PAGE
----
When a natural disaster hits, the affected households try to cope with its impacts. A variety of coping strategies may be employed, from reducing current consumption to disposing of productive assets. The latter strategies are especially worrisome, as they may reduce the capacity of the household to generate income in the future, possibly leading to chronic poverty. In this paper, we use the results of a household survey in rural Uganda to ask, first, what coping strategies would tend to be employed in the event of a weather disaster, second, given that multiple strategies can be chosen, in what combinations would they tend to be employed, and, third, given that asset-liquidation strategies can be particularly harmful for the future income prospects of households, what determines their uptake? Our survey is one of the largest of its kind, containing over 3000 observations garnered by local workers using smart-phone technology. We find that in this rural sample by far the most frequently reported choice would be to sell livestock. This is rather striking, since asset-based theories would predict more reliance on strategies like eating and spending less today, which avoid disposal of productive assets. It may well be that livestock are held as a form of liquid savings to, among other things, help bounce back from a weather disaster. Yet we do find that other strategies, which might undermine future prospects, are avoided, notably selling land or the home, and disrupting the children’s education. Our econometric analysis reveals a fairly rich set of determinants of different subsets of coping strategies. Perhaps most notably, households with a more educated head are much less likely to choose coping strategies involving taking their own children out of education.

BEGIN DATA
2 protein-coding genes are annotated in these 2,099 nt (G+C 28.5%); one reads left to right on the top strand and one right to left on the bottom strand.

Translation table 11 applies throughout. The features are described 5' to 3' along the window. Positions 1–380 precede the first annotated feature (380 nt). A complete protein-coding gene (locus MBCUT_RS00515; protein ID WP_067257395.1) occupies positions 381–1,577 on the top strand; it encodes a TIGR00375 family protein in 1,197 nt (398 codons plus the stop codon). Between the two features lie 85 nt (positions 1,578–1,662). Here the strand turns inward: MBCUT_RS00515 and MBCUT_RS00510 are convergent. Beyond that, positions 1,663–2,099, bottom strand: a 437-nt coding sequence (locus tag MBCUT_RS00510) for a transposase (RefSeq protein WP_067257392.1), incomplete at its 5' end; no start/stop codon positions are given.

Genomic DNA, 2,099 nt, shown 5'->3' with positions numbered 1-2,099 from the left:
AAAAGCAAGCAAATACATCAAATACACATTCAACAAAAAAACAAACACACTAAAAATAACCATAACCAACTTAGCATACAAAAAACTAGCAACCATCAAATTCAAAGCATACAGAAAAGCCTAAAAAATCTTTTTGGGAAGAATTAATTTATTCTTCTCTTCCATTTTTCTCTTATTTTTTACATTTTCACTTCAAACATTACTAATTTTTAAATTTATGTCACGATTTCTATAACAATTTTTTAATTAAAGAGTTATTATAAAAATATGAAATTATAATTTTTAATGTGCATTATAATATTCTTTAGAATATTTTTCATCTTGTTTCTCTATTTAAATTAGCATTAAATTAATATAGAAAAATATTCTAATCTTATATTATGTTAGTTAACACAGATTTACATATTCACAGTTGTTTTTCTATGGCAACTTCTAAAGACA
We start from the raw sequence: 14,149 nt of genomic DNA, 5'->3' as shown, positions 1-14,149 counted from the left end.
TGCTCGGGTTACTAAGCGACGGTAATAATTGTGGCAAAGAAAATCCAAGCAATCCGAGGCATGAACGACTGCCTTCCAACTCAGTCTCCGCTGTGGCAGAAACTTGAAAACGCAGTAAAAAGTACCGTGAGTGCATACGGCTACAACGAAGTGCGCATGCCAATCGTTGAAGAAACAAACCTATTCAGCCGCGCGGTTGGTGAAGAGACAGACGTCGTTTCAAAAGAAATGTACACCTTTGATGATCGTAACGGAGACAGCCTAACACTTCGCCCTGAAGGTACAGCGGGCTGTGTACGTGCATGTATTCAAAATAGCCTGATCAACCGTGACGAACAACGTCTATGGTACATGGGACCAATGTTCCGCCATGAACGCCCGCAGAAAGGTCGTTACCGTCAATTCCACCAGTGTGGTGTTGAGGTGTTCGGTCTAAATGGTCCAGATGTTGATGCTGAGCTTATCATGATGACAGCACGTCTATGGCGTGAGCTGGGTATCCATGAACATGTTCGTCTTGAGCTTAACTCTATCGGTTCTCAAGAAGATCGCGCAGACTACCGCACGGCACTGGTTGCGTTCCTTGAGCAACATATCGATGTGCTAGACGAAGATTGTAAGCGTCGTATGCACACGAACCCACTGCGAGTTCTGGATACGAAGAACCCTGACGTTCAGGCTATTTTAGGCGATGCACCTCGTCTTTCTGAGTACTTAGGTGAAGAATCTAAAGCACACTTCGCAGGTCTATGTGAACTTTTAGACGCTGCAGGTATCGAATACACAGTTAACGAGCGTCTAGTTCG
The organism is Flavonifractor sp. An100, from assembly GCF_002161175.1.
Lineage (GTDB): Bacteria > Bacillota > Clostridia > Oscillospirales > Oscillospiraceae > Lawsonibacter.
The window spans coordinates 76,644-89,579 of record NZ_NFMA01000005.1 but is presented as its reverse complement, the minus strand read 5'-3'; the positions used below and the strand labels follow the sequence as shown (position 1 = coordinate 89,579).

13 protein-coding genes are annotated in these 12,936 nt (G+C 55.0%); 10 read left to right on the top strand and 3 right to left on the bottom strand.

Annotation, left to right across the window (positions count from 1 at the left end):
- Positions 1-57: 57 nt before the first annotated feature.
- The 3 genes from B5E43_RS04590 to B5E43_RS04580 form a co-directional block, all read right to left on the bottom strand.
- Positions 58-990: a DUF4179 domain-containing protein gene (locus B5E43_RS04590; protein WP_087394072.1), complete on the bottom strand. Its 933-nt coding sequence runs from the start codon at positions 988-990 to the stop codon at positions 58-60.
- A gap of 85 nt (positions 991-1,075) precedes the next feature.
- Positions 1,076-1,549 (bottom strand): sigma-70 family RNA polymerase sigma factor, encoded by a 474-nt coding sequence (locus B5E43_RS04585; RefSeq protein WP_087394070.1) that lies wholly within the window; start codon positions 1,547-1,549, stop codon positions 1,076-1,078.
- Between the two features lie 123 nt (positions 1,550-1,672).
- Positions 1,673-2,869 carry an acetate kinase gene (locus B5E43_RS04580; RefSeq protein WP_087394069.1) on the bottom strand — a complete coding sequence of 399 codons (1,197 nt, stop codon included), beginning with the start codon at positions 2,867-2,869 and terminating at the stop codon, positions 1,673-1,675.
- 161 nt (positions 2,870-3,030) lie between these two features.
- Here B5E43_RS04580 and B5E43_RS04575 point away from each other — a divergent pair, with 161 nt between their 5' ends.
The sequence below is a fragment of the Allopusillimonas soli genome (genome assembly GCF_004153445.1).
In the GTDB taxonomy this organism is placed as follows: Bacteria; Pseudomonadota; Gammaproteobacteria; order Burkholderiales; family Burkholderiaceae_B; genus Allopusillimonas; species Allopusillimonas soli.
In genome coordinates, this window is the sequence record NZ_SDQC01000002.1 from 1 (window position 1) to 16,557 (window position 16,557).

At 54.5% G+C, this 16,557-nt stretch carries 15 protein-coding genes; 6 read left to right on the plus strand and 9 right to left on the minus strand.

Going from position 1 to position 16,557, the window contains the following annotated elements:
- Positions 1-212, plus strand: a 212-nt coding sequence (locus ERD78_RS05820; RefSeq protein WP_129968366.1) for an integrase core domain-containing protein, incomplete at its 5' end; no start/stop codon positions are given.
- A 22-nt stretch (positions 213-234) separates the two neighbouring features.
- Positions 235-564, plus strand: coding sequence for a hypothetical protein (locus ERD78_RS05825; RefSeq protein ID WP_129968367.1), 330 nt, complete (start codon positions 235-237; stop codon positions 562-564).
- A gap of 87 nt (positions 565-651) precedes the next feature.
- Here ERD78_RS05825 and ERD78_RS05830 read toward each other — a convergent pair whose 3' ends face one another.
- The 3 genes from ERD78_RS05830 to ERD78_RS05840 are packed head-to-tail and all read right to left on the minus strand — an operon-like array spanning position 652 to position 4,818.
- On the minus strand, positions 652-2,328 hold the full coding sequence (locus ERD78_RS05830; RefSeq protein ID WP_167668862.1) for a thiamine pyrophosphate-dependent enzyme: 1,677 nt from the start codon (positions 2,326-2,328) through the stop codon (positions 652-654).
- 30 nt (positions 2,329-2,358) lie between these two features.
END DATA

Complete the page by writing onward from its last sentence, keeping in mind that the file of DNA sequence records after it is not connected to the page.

That is from a recent paper by Vulnerability to Weather Disasters: The Choice of Coping Strategies in Rural Uganda